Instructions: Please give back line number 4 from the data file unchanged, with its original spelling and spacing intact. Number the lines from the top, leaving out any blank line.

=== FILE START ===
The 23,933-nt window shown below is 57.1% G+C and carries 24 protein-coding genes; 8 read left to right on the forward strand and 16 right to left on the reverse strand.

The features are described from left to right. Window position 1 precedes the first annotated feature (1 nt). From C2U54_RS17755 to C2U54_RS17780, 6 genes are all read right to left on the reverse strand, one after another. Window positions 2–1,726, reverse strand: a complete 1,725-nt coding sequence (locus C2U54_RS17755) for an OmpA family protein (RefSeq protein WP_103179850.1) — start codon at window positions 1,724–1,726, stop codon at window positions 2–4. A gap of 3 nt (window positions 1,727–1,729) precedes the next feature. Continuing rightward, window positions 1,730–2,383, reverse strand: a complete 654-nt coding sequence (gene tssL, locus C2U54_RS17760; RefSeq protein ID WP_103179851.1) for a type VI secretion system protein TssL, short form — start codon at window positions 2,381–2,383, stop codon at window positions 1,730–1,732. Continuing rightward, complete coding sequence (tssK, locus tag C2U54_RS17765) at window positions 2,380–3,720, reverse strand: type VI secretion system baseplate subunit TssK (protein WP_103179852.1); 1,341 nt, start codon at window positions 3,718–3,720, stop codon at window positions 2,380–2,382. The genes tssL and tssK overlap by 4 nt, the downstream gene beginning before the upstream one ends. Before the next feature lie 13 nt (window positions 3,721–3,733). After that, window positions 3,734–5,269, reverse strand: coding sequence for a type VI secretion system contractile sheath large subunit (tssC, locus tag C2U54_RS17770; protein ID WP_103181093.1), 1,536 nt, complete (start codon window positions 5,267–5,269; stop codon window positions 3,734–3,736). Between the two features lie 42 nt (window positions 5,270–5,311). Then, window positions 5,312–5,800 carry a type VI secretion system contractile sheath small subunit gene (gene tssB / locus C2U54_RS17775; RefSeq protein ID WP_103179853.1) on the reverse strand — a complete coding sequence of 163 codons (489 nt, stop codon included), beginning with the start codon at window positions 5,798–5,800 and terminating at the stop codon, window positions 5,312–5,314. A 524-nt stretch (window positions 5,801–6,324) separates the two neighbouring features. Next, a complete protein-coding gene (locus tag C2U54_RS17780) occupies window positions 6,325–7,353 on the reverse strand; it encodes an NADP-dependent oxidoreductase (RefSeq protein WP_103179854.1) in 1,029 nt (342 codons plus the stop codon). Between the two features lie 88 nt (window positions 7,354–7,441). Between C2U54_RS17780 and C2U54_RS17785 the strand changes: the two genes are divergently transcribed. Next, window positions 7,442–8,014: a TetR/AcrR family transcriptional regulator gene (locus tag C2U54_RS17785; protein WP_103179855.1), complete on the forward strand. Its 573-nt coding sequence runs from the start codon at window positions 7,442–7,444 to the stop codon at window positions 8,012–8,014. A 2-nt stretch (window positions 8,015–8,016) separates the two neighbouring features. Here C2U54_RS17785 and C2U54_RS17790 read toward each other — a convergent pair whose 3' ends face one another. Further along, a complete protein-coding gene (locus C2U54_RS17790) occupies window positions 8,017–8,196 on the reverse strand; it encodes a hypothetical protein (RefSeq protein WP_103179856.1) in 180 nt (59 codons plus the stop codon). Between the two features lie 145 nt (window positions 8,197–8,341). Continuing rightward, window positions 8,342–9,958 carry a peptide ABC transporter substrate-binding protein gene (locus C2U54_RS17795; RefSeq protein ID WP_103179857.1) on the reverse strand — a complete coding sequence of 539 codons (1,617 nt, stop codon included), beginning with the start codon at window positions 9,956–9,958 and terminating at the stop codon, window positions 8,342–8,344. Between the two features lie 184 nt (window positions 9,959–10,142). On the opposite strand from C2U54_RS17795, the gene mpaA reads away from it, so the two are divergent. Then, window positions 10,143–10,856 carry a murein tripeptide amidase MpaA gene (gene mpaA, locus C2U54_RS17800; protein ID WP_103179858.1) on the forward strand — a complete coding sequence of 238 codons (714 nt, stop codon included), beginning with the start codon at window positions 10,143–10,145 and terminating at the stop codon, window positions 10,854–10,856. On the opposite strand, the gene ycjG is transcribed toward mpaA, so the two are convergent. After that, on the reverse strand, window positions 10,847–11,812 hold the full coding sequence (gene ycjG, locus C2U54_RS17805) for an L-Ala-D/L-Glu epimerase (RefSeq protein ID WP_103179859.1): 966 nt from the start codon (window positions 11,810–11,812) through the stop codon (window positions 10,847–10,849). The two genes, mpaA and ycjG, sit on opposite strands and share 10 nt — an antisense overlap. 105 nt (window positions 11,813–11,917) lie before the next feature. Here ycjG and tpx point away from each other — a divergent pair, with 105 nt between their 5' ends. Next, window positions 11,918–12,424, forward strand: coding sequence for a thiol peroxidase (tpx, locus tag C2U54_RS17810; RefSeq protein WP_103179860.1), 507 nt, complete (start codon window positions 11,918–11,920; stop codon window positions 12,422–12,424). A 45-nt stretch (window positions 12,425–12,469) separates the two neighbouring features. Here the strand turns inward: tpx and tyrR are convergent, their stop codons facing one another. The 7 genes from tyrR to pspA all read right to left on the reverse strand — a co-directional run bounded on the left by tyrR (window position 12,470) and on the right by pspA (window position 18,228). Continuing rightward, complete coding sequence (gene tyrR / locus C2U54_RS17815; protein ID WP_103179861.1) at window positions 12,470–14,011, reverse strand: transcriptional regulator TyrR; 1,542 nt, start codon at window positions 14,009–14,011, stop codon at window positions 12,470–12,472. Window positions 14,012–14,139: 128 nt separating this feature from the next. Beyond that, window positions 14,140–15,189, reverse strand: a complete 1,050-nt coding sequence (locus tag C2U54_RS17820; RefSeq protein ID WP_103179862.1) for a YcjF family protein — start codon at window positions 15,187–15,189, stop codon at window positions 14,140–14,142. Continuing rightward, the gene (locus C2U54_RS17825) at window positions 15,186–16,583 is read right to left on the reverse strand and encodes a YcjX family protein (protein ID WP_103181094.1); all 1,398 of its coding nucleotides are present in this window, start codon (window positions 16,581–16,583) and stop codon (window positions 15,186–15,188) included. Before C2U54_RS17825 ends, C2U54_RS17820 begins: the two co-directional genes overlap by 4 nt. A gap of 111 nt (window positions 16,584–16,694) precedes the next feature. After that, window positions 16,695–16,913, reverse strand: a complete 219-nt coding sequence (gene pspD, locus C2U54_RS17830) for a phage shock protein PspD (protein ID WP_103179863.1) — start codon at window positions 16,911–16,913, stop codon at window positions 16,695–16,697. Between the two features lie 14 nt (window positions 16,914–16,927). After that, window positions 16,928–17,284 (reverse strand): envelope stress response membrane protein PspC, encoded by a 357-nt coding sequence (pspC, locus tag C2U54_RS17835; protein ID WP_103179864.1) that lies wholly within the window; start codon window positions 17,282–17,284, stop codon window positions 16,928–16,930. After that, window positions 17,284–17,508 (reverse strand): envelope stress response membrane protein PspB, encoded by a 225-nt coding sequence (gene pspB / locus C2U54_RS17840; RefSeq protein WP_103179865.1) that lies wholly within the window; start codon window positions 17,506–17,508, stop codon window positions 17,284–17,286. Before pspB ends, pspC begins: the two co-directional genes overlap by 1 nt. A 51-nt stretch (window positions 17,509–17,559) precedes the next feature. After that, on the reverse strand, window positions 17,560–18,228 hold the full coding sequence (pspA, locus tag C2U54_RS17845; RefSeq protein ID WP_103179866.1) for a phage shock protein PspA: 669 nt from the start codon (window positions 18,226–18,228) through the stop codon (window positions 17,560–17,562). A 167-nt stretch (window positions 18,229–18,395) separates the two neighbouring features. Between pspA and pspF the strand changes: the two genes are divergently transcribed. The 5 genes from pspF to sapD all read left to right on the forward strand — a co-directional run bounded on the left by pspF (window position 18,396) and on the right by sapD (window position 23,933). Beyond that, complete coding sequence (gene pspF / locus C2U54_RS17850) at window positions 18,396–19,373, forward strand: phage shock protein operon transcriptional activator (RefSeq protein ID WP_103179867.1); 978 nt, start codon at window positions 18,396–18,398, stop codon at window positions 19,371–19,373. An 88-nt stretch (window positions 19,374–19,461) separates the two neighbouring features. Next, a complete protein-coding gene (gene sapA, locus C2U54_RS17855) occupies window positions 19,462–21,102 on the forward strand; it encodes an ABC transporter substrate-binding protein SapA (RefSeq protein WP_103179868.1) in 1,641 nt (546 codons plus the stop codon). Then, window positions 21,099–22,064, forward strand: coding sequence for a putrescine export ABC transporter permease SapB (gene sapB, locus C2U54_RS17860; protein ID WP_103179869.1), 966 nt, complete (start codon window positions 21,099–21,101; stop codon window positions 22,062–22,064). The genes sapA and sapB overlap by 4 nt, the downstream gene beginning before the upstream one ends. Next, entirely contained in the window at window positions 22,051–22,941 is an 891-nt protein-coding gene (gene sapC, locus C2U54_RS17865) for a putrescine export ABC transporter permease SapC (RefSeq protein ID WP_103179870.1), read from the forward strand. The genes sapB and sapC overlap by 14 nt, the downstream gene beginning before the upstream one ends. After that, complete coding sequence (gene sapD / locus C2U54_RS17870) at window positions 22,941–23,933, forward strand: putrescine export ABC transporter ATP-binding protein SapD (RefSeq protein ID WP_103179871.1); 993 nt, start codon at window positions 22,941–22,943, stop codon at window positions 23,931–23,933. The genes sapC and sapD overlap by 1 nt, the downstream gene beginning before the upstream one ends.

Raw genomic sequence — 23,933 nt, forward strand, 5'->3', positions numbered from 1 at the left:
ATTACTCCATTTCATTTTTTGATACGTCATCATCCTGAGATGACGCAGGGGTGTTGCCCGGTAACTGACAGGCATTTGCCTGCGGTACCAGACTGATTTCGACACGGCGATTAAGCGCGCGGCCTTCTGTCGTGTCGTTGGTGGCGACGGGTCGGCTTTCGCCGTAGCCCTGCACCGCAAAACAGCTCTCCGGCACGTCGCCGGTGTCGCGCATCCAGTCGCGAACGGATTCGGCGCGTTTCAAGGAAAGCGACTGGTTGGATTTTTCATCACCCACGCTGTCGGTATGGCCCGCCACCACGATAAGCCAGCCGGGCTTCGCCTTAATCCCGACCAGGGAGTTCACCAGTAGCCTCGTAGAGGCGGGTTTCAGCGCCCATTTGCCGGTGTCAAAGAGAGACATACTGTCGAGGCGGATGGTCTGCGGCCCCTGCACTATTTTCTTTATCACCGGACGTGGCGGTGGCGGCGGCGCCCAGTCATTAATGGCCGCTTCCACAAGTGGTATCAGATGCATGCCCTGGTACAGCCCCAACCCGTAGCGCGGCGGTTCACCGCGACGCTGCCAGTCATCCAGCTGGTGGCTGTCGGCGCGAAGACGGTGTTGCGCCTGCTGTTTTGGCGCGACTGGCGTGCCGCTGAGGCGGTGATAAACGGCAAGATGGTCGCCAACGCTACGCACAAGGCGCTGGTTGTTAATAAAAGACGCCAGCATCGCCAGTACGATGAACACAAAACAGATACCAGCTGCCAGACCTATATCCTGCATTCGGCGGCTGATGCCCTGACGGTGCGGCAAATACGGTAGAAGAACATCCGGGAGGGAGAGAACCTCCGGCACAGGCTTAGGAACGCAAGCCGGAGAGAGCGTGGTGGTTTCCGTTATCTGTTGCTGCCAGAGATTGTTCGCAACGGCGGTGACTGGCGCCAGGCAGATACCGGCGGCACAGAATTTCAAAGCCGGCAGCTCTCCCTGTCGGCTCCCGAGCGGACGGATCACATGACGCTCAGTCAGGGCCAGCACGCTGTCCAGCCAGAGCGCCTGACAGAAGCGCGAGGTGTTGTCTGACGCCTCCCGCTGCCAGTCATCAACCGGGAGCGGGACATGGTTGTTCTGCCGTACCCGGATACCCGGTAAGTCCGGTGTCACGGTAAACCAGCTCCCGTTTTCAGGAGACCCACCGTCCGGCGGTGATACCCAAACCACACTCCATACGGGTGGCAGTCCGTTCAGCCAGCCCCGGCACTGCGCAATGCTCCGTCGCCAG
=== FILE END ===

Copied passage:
ATTACTCCATTTCATTTTTTGATACGTCATCATCCTGAGATGACGCAGGGGTGTTGCCCGGTAACTGACAGGCATTTGCCTGCGGTACCAGACTGATTTCGACACGGCGATTAAGCGCGCGGCCTTCTGTCGTGTCGTTGGTGGCGACGGGTCGGCTTTCGCCGTAGCCCTGCACCGCAAAACAGCTCTCCGGCACGTCGCCGGTGTCGCGCATCCAGTCGCGAACGGATTCGGCGCGTTTCAAGGAAAGCGACTGGTTGGATTTTTCATCACCCACGCTGTCGGTATGGCCCGCCACCACGATAAGCCAGCCGGGCTTCGCCTTAATCCCGACCAGGGAGTTCACCAGTAGCCTCGTAGAGGCGGGTTTCAGCGCCCATTTGCCGGTGTCAAAGAGAGACATACTGTCGAGGCGGATGGTCTGCGGCCCCTGCACTATTTTCTTTATCACCGGACGTGGCGGTGGCGGCGGCGCCCAGTCATTAATGGCCGCTTCCACAAGTGGTATCAGATGCATGCCCTGGTACAGCCCCAACCCGTAGCGCGGCGGTTCACCGCGACGCTGCCAGTCATCCAGCTGGTGGCTGTCGGCGCGAAGACGGTGTTGCGCCTGCTGTTTTGGCGCGACTGGCGTGCCGCTGAGGCGGTGATAAACGGCAAGATGGTCGCCAACGCTACGCACAAGGCGCTGGTTGTTAATAAAAGACGCCAGCATCGCCAGTACGATGAACACAAAACAGATACCAGCTGCCAGACCTATATCCTGCATTCGGCGGCTGATGCCCTGACGGTGCGGCAAATACGGTAGAAGAACATCCGGGAGGGAGAGAACCTCCGGCACAGGCTTAGGAACGCAAGCCGGAGAGAGCGTGGTGGTTTCCGTTATCTGTTGCTGCCAGAGATTGTTCGCAACGGCGGTGACTGGCGCCAGGCAGATACCGGCGGCACAGAATTTCAAAGCCGGCAGCTCTCCCTGTCGGCTCCCGAGCGGACGGATCACATGACGCTCAGTCAGGGCCAGCACGCTGTCCAGCCAGAGCGCCTGACAGAAGCGCGAGGTGTTGTCTGACGCCTCCCGCTGCCAGTCATCAACCGGGAGCGGGACATGGTTGTTCTGCCGTACCCGGATACCCGGTAAGTCCGGTGTCACGGTAAACCAGCTCCCGTTTTCAGGAGACCCACCGTCCGGCGGTGATACCCAAACCACACTCCATACGGGTGGCAGTCCGTTCAGCCAGCCCCGGCACTGCGCAATGCTCCGTCGCCAG